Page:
But we can also talk about it in terms of the Jewish evidence. So if you look at the Talmud with the Mishnah and the Gemara and all this, there are several places where we find these rabbinical debates. Now this part is a little data heavy and I’ll make it as unboring as I can, but I want to just give you the information, because it’s really easy for me just to tell you, I don’t think scripture supports that. And for James White or somebody to tell you, I think scripture does support that. I want to give you the Jewish evidence that makes it, I think, unambiguous. I actually think this is the strongest evidence. I don’t know how someone could read this and believe the sort of things James White, Brian Edwards and Michael Kruger say.

So a little bit of background. According to the rabbis, all the holy scriptures defile the hands. This is in the Mishnah Yadayim, chapter three, verse five. And that’s a really weird thing. All the holy scriptures defile the hands. In other words, you become ritually un pure from touching scripture. And I know that’s totally counterintuitive. So when you read about a work defiling the hands, that doesn’t mean it’s bad, it means it’s good. It’s so holy that you become richly impure from touching it. And I know that’s weird, I know it’s backwards. I’m not going to defend it, I’m just going to say, when you hear them talking about whether a book defiles the hands or not, what they mean is it’s scripture or not. Defiling the hands means it is scripture. If it doesn’t defile the hands, it means it’s not scripture. In this same section, one of the rabbis says, well, the Song of Songs defiles the hands, but there’s a dispute about Kohelet. That is Ecclesiastes.

So Song of Songs, definitely scripture, Kohelet, Ecclesiastes, maybe not. One of the other rabbis says Kohelet does not defile the hands. It’s not scripture. But there is a dispute about the Song of Songs. The Song of Songs maybe is scripture. Yet another rabbi says that this dispute about Kohelet is one of the leniency’s of Bet Shammai and one of the stringency’s of Bet Hillel. In other words, at the time of Christ in the first century, there are these two major rabbinical schools, Shammai and Hillel. They have differences about when you can get divorced, all sorts of things. And he’s saying, well, even back in the first century there was this dispute about whether or not Ecclesiastes belonged. So you see two things. One, the canon isn’t settled in the first century according to the ancient rabbis. And two, it wasn’t settled even after that because we find these rabbis who were writing after the time of Christ still debating which books are and aren’t in, and specifically which books are and aren’t in the Ketuvim, the writings. Does Ecclesiastes count? Does Song of Songs count?

Elsewhere, in Megillot 7A, [inaudible 00:37:30] 7A, versus seven to nine, another rabbi reports what his mentor had said. That the Book of Esther does not render the hands richly impure. In other words, Esther not scripture. And he says, “Although the sage has issued a decree that sacred scrolls render hands richly impure the Book of Esther was not accorded the sanctity of sacred scrolls.” And then this launches a whole dispute, because then one of the Gemara’s, which is like a commentary ess, well it seems to say that Shmuel maintains the Book of Esther was not stated with the inspiration of the divine spirit. Didn’t he say elsewhere that it was stated with the inspiration of the divine spirit? In other words, didn’t this same guy who’s saying Esther wasn’t inspired elsewhere, say it was inspired? And there’s a weird answer which is yeah, it is to be read in public. However, it is not stated that it’s to be written. So it’s a weird position that this rabbi has about Esther.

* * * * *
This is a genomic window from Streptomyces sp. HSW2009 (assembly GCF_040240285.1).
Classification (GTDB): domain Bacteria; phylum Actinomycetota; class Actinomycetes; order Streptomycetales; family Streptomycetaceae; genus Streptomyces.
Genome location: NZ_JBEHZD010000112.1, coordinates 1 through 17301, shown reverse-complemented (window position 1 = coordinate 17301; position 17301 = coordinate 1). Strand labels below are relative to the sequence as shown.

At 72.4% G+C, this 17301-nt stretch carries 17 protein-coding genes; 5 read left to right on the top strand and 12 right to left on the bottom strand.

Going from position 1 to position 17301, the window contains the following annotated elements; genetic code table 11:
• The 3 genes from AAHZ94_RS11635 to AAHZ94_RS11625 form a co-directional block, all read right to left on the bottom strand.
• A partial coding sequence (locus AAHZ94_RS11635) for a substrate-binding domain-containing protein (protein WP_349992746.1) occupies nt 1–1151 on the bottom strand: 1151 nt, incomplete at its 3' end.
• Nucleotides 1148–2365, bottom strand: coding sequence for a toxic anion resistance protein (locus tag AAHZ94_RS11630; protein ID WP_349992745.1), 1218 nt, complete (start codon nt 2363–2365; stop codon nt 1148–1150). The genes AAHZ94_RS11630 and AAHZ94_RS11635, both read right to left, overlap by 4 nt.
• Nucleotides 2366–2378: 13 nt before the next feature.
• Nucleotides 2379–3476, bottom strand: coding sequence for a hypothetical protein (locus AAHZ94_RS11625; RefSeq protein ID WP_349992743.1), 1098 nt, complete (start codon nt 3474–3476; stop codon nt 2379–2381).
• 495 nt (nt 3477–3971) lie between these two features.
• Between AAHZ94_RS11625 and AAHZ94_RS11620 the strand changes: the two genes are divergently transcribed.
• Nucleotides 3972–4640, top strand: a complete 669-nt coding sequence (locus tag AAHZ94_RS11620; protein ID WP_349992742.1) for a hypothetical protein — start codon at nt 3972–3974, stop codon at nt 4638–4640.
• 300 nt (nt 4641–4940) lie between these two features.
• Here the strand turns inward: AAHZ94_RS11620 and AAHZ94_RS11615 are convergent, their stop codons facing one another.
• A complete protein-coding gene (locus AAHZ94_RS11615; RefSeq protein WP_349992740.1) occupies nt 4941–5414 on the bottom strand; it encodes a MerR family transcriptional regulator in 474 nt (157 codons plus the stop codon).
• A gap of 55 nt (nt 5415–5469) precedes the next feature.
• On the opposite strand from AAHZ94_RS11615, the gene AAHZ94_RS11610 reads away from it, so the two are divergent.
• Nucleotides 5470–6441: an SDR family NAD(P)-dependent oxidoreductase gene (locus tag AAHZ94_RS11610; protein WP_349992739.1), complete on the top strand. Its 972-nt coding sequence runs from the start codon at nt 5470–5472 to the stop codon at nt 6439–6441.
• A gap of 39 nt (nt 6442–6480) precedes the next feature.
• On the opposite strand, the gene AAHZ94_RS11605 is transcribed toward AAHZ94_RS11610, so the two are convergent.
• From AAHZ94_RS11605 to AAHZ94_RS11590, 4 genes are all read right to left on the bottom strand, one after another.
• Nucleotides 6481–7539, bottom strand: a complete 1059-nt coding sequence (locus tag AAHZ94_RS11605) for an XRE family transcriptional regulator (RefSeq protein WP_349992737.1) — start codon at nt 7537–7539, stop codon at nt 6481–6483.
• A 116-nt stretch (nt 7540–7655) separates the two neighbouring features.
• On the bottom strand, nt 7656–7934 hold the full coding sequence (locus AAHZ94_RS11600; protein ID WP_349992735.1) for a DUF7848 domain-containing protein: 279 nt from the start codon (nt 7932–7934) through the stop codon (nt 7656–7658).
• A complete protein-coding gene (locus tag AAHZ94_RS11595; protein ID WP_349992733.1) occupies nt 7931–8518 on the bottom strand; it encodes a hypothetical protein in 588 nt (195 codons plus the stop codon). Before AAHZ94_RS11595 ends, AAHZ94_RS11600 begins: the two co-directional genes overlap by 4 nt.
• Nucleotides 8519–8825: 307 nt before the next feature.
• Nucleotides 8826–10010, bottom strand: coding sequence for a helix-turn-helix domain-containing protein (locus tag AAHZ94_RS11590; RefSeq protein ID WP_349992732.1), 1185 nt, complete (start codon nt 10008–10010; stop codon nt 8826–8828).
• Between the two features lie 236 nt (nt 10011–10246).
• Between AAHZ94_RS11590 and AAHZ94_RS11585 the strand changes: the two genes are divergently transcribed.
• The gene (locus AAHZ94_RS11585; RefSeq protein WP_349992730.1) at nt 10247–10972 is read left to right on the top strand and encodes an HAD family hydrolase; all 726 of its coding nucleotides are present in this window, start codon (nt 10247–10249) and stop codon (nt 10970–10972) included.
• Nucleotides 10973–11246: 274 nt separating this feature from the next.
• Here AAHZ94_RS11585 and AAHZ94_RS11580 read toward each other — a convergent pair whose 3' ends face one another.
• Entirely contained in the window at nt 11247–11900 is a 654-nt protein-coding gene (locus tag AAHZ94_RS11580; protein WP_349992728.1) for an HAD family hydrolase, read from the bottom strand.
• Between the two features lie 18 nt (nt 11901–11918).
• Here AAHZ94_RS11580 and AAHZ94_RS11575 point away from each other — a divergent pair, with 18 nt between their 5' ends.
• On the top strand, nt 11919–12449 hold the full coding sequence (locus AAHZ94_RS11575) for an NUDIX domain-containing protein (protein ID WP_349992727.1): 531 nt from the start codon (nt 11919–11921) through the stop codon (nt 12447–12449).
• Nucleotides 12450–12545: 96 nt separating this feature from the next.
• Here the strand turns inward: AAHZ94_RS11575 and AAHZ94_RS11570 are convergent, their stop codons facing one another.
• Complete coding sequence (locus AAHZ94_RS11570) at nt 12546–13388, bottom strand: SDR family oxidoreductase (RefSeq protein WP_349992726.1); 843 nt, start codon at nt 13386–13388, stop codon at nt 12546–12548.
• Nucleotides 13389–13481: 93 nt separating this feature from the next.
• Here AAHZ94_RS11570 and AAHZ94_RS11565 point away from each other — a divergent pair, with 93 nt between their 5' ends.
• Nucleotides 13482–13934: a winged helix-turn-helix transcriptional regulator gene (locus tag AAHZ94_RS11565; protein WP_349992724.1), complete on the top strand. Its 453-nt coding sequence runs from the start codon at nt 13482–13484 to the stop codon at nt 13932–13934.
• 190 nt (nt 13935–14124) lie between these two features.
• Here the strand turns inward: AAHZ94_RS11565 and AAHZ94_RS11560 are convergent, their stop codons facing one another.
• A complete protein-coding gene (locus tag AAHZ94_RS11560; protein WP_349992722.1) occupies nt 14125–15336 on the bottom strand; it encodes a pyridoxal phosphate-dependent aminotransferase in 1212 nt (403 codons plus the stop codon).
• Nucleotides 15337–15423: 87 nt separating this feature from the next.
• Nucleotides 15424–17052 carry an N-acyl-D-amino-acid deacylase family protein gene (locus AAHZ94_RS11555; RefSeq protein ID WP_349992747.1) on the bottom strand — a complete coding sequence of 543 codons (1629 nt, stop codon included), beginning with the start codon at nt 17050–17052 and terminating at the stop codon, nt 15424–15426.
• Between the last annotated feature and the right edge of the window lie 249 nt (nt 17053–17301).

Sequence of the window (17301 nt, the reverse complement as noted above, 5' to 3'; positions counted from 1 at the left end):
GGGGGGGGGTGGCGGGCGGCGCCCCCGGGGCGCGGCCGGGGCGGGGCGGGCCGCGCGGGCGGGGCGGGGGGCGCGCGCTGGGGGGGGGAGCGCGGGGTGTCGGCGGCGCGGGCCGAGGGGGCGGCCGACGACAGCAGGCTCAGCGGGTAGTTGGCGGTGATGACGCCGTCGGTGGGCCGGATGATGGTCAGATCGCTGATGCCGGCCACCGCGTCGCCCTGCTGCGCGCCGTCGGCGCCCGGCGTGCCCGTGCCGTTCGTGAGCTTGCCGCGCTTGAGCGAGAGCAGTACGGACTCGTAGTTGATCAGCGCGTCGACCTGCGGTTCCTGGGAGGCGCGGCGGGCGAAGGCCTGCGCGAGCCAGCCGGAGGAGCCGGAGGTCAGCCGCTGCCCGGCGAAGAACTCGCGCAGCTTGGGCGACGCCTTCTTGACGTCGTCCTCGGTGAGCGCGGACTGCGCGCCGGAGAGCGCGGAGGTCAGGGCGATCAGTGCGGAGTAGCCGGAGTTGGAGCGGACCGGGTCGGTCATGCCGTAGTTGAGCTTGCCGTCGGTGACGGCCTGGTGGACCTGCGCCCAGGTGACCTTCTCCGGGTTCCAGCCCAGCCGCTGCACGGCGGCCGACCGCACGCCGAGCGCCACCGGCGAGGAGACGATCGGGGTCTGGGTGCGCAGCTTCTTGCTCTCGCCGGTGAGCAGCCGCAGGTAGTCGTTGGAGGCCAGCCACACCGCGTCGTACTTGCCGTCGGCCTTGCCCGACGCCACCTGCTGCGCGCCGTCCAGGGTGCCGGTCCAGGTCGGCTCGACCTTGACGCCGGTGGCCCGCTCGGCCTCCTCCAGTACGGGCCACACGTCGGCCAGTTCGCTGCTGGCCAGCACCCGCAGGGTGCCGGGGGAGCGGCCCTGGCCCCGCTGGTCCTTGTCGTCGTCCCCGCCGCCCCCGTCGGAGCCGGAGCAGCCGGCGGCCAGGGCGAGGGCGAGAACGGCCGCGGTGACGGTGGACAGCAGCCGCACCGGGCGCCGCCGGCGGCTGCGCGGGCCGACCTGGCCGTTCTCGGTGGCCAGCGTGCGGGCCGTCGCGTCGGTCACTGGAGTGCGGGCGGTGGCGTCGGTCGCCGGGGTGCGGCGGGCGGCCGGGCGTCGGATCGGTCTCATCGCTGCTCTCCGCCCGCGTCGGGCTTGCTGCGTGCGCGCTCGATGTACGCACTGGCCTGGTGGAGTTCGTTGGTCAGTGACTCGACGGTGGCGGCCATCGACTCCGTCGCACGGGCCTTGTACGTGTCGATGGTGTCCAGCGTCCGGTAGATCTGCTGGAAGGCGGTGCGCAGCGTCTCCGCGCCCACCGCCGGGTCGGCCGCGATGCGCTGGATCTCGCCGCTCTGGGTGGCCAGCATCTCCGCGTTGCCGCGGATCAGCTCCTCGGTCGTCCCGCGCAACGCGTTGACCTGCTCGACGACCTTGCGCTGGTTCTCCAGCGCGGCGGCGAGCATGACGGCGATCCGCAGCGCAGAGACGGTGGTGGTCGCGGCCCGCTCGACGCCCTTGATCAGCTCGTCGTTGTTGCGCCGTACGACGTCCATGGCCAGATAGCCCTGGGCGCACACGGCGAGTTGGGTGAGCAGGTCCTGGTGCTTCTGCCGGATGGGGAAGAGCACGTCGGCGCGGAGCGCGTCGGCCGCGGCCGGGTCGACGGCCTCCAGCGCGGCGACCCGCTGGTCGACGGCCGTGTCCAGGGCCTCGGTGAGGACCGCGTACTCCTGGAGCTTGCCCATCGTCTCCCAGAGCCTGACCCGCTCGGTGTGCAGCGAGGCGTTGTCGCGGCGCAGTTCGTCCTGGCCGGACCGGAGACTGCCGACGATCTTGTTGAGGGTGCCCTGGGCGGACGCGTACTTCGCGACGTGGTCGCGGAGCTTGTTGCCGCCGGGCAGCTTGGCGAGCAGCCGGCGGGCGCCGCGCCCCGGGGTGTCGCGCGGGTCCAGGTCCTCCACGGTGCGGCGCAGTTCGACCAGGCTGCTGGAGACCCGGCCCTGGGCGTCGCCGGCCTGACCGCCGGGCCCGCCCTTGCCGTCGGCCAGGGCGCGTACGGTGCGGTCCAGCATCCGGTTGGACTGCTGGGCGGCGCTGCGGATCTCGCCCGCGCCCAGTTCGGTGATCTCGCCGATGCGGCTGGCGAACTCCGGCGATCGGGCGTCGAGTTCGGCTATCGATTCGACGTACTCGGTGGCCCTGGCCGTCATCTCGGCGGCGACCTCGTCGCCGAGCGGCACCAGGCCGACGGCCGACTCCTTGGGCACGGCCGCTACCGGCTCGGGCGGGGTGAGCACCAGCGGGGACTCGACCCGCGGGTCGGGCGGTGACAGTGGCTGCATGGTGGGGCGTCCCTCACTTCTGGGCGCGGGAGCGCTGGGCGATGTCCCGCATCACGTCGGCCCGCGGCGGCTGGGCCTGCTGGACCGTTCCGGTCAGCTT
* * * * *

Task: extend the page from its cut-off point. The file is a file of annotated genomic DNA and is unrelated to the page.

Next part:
But then it concludes, therefore the text was not accorded to the sanctity of sacred scrolls. So Esther was rejected. Now Esther ends up in the Jewish Old Testament, but it wasn’t just granted that. And this is, again, after the time of Christ. These debates are ongoing. In the other direction, those are all books that were excluded by some major rabbis that are in Protestant bibles. In the other direction, Bava Batra is trying to prove the proposition that the father of the groom generally provides a bridal home for the couple. And they say support for this is as it is written in the Book of Ben Sira, that’s Sirach. Now you’ll notice that formulation as it is written, that is an invocation of scripture. In other words, Sirach is being treated here as scripture in the Jewish Talmud centuries after the time of Christ.

And that’s not the only place. In Bava Kamma 92B Rabba bar Mari is making a particular argument. He’s using this structure. Remember the TNK structure? So you’ve got the Law, Prophets, and the writings, and he’s trying to find scriptural support for his argument from the Torah, from the Prophets, from the writings, as well as from the Mishnah and the Baraita, which are rabbinical kind of commentaries. So he is trying to find sources in each of those, the three parts of scripture and then the two parts of rabbinical commentary. This is an argumentative technique, proving it from the Old Testament and the New Testament, maybe for a Christian. And so for the Torah he points to Genesis 28. For the Prophets he points to Judges 11, but for the writings he points to what? He points to Sirach 13:17. And he says that this teaching is triplicated in the writing, in the Ketuvim.